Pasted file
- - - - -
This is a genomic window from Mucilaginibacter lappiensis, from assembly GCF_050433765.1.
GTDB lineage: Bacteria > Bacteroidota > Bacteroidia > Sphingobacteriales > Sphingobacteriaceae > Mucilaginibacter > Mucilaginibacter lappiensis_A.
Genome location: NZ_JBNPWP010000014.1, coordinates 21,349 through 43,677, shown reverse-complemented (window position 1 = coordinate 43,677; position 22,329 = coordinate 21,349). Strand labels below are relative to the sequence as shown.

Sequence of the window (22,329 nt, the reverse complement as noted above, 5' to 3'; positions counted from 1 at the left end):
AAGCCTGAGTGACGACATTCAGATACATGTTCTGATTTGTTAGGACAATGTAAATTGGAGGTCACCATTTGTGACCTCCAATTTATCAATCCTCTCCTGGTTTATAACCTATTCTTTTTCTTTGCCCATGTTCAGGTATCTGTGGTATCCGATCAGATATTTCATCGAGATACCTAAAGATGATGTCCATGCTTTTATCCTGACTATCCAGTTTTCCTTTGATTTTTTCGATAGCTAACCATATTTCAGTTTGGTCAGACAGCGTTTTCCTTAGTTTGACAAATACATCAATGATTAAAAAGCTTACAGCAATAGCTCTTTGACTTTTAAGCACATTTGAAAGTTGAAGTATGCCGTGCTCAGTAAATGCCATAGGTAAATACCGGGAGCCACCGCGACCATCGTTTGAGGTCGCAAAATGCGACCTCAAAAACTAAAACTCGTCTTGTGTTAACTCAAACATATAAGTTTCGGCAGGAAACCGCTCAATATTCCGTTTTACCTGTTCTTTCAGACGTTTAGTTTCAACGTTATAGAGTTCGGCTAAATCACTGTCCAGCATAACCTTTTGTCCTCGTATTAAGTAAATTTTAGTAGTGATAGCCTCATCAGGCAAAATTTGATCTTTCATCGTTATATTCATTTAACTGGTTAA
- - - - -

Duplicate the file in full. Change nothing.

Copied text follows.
This is a genomic window from Mucilaginibacter lappiensis, from assembly GCF_050433765.1.
GTDB lineage: Bacteria > Bacteroidota > Bacteroidia > Sphingobacteriales > Sphingobacteriaceae > Mucilaginibacter > Mucilaginibacter lappiensis_A.
Genome location: NZ_JBNPWP010000014.1, coordinates 21,349 through 43,677, shown reverse-complemented (window position 1 = coordinate 43,677; position 22,329 = coordinate 21,349). Strand labels below are relative to the sequence as shown.

Sequence of the window (22,329 nt, the reverse complement as noted above, 5' to 3'; positions counted from 1 at the left end):
AAGCCTGAGTGACGACATTCAGATACATGTTCTGATTTGTTAGGACAATGTAAATTGGAGGTCACCATTTGTGACCTCCAATTTATCAATCCTCTCCTGGTTTATAACCTATTCTTTTTCTTTGCCCATGTTCAGGTATCTGTGGTATCCGATCAGATATTTCATCGAGATACCTAAAGATGATGTCCATGCTTTTATCCTGACTATCCAGTTTTCCTTTGATTTTTTCGATAGCTAACCATATTTCAGTTTGGTCAGACAGCGTTTTCCTTAGTTTGACAAATACATCAATGATTAAAAAGCTTACAGCAATAGCTCTTTGACTTTTAAGCACATTTGAAAGTTGAAGTATGCCGTGCTCAGTAAATGCCATAGGTAAATACCGGGAGCCACCGCGACCATCGTTTGAGGTCGCAAAATGCGACCTCAAAAACTAAAACTCGTCTTGTGTTAACTCAAACATATAAGTTTCGGCAGGAAACCGCTCAATATTCCGTTTTACCTGTTCTTTCAGACGTTTAGTTTCAACGTTATAGAGTTCGGCTAAATCACTGTCCAGCATAACCTTTTGTCCTCGTATTAAGTAAATTTTAGTAGTGATAGCCTCATCAGGCAAAATTTGATCTTTCATCGTTATATTCATTTAACTGGTTAA